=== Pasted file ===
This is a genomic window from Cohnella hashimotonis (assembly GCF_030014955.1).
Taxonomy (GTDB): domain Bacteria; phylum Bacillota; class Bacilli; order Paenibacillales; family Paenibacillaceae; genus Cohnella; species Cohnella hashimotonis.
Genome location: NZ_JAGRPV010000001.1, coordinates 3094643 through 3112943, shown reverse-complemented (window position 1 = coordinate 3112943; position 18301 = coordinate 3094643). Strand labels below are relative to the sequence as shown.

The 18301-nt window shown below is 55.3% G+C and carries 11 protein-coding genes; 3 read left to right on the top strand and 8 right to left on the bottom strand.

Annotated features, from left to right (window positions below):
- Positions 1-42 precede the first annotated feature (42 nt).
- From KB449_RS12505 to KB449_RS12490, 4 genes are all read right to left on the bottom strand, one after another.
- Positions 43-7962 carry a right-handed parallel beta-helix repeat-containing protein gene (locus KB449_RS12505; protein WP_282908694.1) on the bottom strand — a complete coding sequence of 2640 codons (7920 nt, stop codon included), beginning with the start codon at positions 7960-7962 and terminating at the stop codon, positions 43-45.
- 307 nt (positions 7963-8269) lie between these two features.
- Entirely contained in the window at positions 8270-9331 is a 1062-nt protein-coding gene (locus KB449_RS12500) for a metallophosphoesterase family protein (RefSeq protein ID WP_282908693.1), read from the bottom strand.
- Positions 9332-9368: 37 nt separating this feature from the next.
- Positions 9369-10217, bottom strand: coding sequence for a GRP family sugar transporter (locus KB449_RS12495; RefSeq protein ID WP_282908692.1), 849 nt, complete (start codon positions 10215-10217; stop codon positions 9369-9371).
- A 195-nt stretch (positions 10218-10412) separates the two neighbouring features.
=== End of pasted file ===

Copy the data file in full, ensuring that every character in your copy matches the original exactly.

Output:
This is a genomic window from Cohnella hashimotonis (assembly GCF_030014955.1).
Taxonomy (GTDB): domain Bacteria; phylum Bacillota; class Bacilli; order Paenibacillales; family Paenibacillaceae; genus Cohnella; species Cohnella hashimotonis.
Genome location: NZ_JAGRPV010000001.1, coordinates 3094643 through 3112943, shown reverse-complemented (window position 1 = coordinate 3112943; position 18301 = coordinate 3094643). Strand labels below are relative to the sequence as shown.

The 18301-nt window shown below is 55.3% G+C and carries 11 protein-coding genes; 3 read left to right on the top strand and 8 right to left on the bottom strand.

Annotated features, from left to right (window positions below):
- Positions 1-42 precede the first annotated feature (42 nt).
- From KB449_RS12505 to KB449_RS12490, 4 genes are all read right to left on the bottom strand, one after another.
- Positions 43-7962 carry a right-handed parallel beta-helix repeat-containing protein gene (locus KB449_RS12505; protein WP_282908694.1) on the bottom strand — a complete coding sequence of 2640 codons (7920 nt, stop codon included), beginning with the start codon at positions 7960-7962 and terminating at the stop codon, positions 43-45.
- 307 nt (positions 7963-8269) lie between these two features.
- Entirely contained in the window at positions 8270-9331 is a 1062-nt protein-coding gene (locus KB449_RS12500) for a metallophosphoesterase family protein (RefSeq protein ID WP_282908693.1), read from the bottom strand.
- Positions 9332-9368: 37 nt separating this feature from the next.
- Positions 9369-10217, bottom strand: coding sequence for a GRP family sugar transporter (locus KB449_RS12495; RefSeq protein ID WP_282908692.1), 849 nt, complete (start codon positions 10215-10217; stop codon positions 9369-9371).
- A 195-nt stretch (positions 10218-10412) separates the two neighbouring features.